Even if you don’t know anything about motorcycles, you likely know that the GSX1300R Hayabusa is a ridiculously fast one. It debuted back in 1999 with an unrestricted top-speed alleged to be 194 miles per hour, and it could run tens in the quarter mile. With the Hayabusa, Suzuki completely dunked on the competition in an all out motorcycle arms race in the late 1990s. And as of December 31st, 2018, the bike will be phased out of existence.
With fears of regulatory backlash looming, an informal agreement was struck between Japanese and European motorcycle manufacturers to voluntarily limit their bikes to 186 mph. Because Suzuki was the top of the speed heap when the agreement went into effect, those 1999 bikes held the production speed record for many years afterward.
It’s since been beaten only by Ducati’s Panigale R and Kawasaki’s Ninja H2. The high-horsepower Suzuki, twenty years on and ten years into its second generation, is still as awe inspiring as ever. It was the first of what probably should be called Hyperbikes to catch my attention as a young enthusiast. I’m still afraid of them (and all bikes a liter plus, to be honest), and likely will never ride one out of respect for my lack of talent.
When the Euro 4 emissions rules went into effect back in 2016, Suzuki knew the Hayabusa didn’t meet them, and likely never would. Rather than develop a new engine, the Japanese manufacturer is letting its most impressive bike slip into the annals of history.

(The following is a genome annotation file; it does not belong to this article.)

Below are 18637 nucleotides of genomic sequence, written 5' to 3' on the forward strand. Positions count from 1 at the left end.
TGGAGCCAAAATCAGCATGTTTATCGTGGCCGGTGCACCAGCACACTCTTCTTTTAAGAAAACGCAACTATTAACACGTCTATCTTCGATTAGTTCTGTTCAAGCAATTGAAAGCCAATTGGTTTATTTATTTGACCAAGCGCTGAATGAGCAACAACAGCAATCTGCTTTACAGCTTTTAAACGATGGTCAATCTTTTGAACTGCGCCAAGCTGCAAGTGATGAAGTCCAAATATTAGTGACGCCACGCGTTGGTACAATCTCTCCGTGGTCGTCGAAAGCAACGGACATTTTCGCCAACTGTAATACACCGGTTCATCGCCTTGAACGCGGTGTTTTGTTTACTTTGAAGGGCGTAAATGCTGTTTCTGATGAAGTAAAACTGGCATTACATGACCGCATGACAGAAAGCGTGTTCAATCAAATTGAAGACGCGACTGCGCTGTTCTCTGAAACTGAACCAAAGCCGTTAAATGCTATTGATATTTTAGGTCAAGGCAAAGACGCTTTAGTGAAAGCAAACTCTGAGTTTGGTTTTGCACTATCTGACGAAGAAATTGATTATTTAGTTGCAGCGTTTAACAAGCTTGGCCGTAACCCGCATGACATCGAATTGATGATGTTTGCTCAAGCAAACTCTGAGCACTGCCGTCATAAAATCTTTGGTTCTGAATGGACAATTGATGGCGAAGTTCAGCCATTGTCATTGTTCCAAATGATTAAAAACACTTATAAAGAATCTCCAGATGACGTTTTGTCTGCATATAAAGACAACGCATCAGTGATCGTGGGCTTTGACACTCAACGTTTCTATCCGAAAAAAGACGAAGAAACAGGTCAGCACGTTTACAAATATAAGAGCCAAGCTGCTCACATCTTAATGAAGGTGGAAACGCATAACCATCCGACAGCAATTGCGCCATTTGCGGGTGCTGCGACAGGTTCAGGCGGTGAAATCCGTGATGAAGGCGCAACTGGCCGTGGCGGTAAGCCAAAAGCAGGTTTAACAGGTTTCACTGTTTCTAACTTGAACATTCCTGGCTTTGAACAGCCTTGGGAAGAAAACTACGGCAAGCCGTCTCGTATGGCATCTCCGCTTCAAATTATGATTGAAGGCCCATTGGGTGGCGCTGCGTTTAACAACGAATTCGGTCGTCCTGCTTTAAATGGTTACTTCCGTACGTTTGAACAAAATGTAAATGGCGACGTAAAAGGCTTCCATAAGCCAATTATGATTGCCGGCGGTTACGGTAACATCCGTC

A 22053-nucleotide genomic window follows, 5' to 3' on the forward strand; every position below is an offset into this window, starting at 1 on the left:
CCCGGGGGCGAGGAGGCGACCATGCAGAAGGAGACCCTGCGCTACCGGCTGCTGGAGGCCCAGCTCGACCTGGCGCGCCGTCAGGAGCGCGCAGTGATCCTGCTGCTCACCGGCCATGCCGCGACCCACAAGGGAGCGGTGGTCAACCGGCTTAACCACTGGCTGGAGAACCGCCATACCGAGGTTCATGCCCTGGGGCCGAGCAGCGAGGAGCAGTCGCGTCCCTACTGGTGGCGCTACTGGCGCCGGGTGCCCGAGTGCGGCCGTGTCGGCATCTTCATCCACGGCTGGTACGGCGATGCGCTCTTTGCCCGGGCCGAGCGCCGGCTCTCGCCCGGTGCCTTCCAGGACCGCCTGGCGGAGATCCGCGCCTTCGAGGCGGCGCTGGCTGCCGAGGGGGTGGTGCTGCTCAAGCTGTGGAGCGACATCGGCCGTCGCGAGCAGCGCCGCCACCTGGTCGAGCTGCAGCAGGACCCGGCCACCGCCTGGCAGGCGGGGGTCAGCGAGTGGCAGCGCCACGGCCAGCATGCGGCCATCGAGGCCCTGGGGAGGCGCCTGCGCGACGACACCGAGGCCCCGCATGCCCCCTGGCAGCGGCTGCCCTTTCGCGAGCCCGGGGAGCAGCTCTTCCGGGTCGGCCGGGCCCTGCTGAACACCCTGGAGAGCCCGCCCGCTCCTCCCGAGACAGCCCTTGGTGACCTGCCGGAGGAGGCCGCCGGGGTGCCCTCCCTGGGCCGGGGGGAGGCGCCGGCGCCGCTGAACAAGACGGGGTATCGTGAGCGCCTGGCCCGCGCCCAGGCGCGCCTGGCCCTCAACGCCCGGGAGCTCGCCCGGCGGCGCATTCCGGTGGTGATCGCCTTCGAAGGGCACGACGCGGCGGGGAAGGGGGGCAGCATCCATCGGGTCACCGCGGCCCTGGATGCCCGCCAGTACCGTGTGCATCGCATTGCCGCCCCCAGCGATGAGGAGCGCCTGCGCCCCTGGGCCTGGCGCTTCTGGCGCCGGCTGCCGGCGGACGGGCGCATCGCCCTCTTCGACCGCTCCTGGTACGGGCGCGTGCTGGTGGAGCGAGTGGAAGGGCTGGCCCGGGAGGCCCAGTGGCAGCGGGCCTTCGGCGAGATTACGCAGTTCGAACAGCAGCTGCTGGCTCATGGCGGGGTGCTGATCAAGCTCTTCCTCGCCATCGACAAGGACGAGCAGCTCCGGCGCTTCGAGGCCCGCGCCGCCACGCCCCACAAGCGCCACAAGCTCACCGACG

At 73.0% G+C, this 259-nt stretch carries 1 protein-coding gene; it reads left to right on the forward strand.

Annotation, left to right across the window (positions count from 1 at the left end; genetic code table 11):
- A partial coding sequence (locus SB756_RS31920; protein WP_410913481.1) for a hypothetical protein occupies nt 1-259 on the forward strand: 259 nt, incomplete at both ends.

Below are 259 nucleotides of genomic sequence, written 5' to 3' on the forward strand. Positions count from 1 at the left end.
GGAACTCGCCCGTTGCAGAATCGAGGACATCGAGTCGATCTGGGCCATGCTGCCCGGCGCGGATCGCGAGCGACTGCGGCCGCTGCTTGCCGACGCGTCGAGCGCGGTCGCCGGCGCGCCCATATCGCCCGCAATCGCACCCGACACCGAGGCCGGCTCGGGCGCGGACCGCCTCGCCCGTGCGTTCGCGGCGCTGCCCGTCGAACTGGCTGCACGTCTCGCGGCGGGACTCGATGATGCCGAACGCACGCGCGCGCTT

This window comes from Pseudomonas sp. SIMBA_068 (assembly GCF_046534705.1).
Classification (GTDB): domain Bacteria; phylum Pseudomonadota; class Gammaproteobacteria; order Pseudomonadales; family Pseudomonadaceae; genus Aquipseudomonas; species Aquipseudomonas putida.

December 31st, 2018 is the last day on which non-Euro 4 compliant bikes can be sold. After which, the remaining stock of Hayabusas will be shipped to the North American market, where Euro 4 is not enforced, until stock is depleted. Suzuki will not continue to produce the bike for the U.S. and Canada, and will simply liquidate remaining inventory.
It’s an inauspicious end for a bike that completely blew everyone away when it was launched 20 years ago.
On the upside, Suzuki has renewed the trademarks on the Hayabusa name, according to a report from RideApart, so it’s entirely possible that a third generation of the bike could be coming in the future to combat the supercharged Ninja H2. Maybe downsizing and turbocharging is the way forward for the Hayabusa. Maybe it will never reach production again. In any case, it’s made one hell of a mark on the motorcycle world. If you’re looking for high speed hijinks, get a ‘Busa before they’re gone.